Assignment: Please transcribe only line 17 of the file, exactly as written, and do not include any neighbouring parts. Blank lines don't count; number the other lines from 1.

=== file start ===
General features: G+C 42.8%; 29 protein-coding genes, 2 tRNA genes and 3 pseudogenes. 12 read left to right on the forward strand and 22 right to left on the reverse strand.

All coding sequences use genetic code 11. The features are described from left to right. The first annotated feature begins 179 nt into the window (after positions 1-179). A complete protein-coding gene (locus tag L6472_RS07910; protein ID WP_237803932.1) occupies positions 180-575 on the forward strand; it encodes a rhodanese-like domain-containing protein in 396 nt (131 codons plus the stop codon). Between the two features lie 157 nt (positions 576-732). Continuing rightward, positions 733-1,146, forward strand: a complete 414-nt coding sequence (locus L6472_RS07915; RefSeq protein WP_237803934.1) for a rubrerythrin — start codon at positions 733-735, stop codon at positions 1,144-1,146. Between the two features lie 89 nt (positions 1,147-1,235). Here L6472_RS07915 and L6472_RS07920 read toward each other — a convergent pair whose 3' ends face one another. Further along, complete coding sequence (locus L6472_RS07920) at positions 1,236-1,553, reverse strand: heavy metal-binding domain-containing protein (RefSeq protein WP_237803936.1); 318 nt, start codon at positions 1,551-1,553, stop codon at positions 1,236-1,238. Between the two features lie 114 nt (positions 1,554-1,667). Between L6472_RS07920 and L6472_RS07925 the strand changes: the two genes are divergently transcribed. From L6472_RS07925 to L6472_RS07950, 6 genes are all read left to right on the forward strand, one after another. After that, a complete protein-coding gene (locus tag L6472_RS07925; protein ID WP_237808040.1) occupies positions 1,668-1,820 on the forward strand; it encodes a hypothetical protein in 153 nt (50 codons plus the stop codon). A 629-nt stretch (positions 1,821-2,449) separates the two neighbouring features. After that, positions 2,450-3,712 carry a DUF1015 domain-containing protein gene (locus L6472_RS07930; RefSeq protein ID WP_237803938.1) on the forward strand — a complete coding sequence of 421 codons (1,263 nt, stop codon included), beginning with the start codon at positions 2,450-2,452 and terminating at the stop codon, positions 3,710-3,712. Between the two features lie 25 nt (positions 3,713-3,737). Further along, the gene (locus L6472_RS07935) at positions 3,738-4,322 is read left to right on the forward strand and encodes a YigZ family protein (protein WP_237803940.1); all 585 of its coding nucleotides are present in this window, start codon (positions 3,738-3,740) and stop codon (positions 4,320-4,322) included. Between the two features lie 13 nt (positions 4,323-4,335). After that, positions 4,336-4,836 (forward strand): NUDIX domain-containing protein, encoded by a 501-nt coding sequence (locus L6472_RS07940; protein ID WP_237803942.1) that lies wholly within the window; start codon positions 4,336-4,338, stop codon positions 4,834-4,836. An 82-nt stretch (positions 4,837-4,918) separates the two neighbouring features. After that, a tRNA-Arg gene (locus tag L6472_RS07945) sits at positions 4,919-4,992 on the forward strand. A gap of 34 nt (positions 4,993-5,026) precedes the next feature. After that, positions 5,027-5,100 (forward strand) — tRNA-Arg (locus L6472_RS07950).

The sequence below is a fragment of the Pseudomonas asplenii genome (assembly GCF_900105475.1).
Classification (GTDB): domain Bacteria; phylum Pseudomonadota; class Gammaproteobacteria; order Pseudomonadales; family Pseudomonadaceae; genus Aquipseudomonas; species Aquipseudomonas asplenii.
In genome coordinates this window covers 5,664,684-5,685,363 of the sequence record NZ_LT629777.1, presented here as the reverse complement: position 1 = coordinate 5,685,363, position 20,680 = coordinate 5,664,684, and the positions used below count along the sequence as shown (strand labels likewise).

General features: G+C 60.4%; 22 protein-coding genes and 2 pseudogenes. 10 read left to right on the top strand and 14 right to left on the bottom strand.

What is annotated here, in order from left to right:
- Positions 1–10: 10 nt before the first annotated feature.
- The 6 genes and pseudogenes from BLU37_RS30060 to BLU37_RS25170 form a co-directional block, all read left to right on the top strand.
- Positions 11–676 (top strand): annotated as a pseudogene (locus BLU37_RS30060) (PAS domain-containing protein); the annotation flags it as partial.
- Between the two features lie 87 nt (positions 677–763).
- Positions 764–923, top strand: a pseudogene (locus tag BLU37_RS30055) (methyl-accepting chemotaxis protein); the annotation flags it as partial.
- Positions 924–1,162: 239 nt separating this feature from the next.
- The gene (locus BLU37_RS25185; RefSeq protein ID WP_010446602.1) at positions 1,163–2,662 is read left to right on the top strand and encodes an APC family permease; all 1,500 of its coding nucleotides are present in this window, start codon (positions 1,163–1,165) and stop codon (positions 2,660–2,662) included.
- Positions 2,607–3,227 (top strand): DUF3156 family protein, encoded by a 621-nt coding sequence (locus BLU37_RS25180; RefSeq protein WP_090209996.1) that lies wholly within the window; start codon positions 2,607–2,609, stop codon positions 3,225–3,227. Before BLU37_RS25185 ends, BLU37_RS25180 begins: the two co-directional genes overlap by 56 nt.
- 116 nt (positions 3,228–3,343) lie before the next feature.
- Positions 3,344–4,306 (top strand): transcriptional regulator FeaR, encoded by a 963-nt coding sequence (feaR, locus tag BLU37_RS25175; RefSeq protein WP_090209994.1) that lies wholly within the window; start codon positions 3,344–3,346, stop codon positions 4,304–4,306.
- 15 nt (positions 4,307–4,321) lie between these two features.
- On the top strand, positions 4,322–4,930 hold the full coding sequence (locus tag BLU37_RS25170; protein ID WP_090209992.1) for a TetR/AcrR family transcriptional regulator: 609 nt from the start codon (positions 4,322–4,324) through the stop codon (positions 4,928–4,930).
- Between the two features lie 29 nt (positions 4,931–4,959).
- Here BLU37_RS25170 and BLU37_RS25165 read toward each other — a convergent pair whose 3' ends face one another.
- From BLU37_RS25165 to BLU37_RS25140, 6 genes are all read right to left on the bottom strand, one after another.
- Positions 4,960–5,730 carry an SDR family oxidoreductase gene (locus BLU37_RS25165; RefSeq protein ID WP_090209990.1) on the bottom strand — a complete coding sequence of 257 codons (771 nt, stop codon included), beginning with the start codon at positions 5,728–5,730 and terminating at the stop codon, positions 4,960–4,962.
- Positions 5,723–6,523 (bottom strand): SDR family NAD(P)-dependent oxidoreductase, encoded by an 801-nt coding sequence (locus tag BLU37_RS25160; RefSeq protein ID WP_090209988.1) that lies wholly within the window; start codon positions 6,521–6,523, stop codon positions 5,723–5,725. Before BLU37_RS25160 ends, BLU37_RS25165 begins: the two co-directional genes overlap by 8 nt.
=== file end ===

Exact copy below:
- Positions 3,344–4,306 (top strand): transcriptional regulator FeaR, encoded by a 963-nt coding sequence (feaR, locus tag BLU37_RS25175; RefSeq protein WP_090209994.1) that lies wholly within the window; start codon positions 3,344–3,346, stop codon positions 4,304–4,306.